At What Point Do You Become A Normal Eater Again After Dieting?


If you’ve been non-dieting for a little while, you might be thinking at what point will you be recovered from dieting and diet mentality.


You might be new to non-dieting and wonder what is possible for you if weight loss is not the end goal.

In this post, I want to share stories and advice of inspirational clients I’ve had the pleasure of walking alongside until recovery from dieting. 

Clients who do well with non-dieting make the commitment to themselves that non-dieting, health and positive behaviours are the thing that they will focus on no matter what.

Past dieters making the transition to this alternative evidence-based approach to health are able to take the skill of focus into their new journey because dieting requires a lot of focus and attention to the rules.

In the non-diet approach, the rules are substituted for guidelines, recommendations and encouragement to hold space for what is going on and finding a way of reconnecting with the true self.

This commitment usually comes from having hit rock bottom. They know that dieting has not worked for them.

People who have hit rock bottom just cannot diet one more time because they want to start living their life freely. They are ready to embark on the non-dieting journey.

They bring a sense of opened-mindedness and curiosity to the approach as they want to find peace with food and their body.

One thing that can be hard is changing the self-talk and judgement that was so ingrained and so necessary to keep these types of clients stuck dieting.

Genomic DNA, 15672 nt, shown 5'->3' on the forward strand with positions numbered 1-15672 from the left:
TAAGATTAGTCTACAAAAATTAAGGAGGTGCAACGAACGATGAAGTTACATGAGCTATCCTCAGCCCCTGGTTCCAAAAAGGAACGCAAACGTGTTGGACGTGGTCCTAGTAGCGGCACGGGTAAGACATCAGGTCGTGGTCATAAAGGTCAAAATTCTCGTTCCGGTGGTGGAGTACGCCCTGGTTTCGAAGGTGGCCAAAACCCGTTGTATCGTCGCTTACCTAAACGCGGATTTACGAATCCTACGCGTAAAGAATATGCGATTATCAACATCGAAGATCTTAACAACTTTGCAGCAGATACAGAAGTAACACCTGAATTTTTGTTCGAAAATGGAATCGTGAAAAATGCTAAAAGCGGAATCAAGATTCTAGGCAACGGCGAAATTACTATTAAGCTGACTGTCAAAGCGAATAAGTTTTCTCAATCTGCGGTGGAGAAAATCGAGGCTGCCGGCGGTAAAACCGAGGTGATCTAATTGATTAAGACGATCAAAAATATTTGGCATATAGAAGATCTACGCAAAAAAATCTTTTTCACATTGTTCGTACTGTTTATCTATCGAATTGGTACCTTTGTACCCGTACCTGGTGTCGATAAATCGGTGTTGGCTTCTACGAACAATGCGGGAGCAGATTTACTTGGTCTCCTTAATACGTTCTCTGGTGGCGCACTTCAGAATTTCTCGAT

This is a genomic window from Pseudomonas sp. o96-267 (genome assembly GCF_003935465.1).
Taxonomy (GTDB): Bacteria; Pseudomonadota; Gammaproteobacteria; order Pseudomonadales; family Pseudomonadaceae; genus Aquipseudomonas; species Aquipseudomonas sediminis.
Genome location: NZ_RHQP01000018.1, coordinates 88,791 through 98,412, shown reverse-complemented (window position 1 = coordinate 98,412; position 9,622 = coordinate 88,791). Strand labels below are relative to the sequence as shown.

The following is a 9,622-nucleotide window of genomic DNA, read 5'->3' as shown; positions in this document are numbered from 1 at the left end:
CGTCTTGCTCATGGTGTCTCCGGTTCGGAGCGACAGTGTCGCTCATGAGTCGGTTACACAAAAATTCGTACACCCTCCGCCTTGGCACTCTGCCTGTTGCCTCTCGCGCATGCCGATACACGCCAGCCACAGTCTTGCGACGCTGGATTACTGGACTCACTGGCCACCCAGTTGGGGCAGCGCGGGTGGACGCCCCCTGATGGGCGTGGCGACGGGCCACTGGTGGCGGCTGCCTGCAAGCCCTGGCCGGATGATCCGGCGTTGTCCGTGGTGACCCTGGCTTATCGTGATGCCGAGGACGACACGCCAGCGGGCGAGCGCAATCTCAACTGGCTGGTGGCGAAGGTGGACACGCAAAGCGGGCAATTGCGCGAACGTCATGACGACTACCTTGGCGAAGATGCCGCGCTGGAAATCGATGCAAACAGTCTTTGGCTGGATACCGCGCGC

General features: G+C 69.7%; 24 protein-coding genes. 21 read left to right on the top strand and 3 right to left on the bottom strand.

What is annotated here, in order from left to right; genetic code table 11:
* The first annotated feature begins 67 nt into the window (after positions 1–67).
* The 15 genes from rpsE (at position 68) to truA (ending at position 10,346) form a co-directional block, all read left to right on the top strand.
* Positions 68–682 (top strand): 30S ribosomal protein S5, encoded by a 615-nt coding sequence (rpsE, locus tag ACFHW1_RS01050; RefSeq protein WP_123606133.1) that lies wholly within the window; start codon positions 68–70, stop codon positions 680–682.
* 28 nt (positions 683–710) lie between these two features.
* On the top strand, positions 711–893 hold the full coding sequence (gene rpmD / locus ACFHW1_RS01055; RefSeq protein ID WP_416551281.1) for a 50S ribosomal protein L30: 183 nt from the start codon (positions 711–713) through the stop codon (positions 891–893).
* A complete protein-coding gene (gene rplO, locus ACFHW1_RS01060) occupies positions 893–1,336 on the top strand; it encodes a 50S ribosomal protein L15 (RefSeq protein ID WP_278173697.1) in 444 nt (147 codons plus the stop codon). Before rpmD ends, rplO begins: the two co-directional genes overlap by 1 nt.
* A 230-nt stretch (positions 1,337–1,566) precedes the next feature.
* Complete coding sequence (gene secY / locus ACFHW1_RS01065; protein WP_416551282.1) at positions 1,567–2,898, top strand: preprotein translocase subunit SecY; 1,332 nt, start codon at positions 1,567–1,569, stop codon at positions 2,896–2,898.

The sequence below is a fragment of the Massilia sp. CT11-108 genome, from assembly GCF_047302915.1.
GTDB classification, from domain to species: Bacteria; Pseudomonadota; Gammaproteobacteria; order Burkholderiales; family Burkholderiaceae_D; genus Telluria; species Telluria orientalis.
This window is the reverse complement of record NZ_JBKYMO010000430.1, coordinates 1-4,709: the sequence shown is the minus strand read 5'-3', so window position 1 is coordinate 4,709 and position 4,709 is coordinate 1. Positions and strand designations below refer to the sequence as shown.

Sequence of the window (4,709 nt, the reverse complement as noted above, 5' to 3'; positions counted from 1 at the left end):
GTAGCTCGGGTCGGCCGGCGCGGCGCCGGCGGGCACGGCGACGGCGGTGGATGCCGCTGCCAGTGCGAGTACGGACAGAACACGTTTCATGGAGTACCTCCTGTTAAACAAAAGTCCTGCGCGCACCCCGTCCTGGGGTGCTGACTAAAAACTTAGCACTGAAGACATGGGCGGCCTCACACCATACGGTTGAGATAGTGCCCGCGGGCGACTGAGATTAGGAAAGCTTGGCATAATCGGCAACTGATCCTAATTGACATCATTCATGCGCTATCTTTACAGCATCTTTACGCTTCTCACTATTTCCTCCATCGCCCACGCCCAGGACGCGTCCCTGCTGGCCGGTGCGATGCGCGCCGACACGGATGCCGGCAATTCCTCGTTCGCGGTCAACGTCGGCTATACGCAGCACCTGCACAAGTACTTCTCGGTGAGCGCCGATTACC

Becoming aware of how you talk to yourself and judge everything you do as “good” and “bad” is unhelpful as it simplifies things and leads you to the assumptions dieting promises. E.g. If I just do this, I will be able to lose weight and be happy. Only when I do this, this will happen. Unfortunately, dieting never delivers.

Throughout the non-dieting journey, it is very common for you to find yourself relapsing into old dieting behaviours and mindset (thoughts, feelings and moods). This is all part of the journey and you should look at the “off track” times (as people refer to it) as learning experiences or opportunities to experiment, challenge and grow.

Because at the end of the day, living in diet culture, it is highly unlikely that you will never slip back into diet mentality and behaviours, especially early on in your journey.

As a dietitian supporting people who have nutrition and body image concerns and want to stop dieting, I have found it essential to meet people where they are now rather than only when they have stopped dieting altogether.

Non-dieting is not a linear learning process, rather cyclical and messy. For clients starting out on this journey, I understand that it can be an emotionally intense, frustrating and time-consuming journey, especially for clients who have dieted for years or decades.

Because of the cyclical learning journey, clients often reflect back weeks and months after non-dieting work and realise they have actually been non-dieting and are no longer dieting.

The transition to non-dieting is not exactly clear at the moment, but it is clear when you look at the big picture and the progress that has been made.

As a dietitian walking alongside clients during the last quarter of their journey, I know they are so close to maintaining the habits of non-dieting without too much thought and effort.

For example, one client of mine was about 9 months into her non-dieting journey when she hit the point where she knew she was doing well with non-dieting, but felt she was about 75 percent of the way through her therapeutic time with me supporting her to non-diet.